The final event of the day would the 200. This race was undoubtedly be Little’s biggest challenge in going up against Crawford. Crawford had enjoyed an awesome day as well up to that point. She bolted out fast and won the race easily in 24.17 to stop Little’s record-breaking win streak.
The aftermath was all smiles for Little and her family. Little’s mother and coach Tiffany Mayfield said an old family remedy of sucking on peanut butter with her finger or eating it on a spoon helped Little stay energized. Perhaps her competitors should pick up on this source of success.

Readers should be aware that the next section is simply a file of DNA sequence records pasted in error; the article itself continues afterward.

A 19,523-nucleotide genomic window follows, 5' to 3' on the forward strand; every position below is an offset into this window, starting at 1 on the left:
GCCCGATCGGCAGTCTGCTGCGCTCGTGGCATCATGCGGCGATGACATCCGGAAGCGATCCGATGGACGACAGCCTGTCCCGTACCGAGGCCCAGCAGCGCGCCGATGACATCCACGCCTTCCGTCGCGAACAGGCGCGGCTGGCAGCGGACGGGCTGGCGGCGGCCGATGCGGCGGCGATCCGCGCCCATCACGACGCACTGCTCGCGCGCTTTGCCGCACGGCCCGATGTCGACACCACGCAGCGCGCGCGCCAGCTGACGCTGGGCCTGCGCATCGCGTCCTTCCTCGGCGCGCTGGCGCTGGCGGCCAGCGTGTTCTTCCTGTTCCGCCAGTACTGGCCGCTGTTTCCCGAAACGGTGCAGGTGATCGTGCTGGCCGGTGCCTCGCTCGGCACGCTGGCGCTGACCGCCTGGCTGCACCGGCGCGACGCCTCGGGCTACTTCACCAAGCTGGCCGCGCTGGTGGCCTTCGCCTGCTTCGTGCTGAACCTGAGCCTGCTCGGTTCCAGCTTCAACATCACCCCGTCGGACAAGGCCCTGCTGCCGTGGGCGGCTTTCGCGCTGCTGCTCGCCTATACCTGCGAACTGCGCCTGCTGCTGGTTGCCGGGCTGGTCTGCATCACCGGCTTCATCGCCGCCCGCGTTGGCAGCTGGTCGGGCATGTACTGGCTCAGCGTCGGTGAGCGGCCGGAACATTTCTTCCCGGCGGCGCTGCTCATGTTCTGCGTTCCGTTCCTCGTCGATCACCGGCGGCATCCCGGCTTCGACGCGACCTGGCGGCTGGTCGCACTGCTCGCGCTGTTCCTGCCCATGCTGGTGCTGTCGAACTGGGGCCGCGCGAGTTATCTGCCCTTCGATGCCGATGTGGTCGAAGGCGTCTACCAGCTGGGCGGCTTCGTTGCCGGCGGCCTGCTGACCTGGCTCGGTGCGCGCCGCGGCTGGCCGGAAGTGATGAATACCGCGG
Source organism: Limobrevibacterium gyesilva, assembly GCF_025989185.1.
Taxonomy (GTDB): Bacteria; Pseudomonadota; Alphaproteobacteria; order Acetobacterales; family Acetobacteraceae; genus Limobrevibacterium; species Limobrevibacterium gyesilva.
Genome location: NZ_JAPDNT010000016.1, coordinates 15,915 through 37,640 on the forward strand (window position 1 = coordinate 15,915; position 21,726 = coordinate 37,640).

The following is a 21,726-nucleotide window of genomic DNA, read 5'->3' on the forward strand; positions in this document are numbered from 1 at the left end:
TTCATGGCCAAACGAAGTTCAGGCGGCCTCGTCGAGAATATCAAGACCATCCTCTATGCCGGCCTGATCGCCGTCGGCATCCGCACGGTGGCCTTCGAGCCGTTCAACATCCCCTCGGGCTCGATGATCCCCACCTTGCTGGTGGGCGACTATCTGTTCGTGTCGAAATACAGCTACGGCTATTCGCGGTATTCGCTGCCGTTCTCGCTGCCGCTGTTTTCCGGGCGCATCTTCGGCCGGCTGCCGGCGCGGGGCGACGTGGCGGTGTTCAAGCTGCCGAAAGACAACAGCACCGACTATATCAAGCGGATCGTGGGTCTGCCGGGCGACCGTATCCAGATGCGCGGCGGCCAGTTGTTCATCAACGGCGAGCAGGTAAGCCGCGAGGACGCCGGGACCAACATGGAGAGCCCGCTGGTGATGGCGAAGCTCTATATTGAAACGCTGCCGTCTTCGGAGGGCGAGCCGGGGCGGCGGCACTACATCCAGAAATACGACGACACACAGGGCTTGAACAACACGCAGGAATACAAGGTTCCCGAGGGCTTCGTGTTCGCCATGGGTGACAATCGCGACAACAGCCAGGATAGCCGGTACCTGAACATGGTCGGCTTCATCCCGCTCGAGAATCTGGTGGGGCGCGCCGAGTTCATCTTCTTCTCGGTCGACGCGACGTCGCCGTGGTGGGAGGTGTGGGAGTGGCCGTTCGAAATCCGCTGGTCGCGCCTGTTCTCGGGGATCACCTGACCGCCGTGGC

Busch kept the faith in 3200 win
“Never give up, don’t ever give up,” were some very wise words bestowed by the late North Carolina State basketball coach Jim Valvano in his regard to fighting cancer. Kristen Busch (Sr., Freeburg) may have heard these words somewhere before and applied it to racing. She admittedly was upset about being in the first section of the 3200 (slow heat). “I had one of the worst races of my life at sectionals,” she said after receiving her gold medal. “I was like I’m going to go out and run under 11:00; I just went out and ran against the clock.”
Busch set a high standard (about an hour before the championship heat) with a fine 10:54.74 - a huge improvement from her sectional mark of 11:49.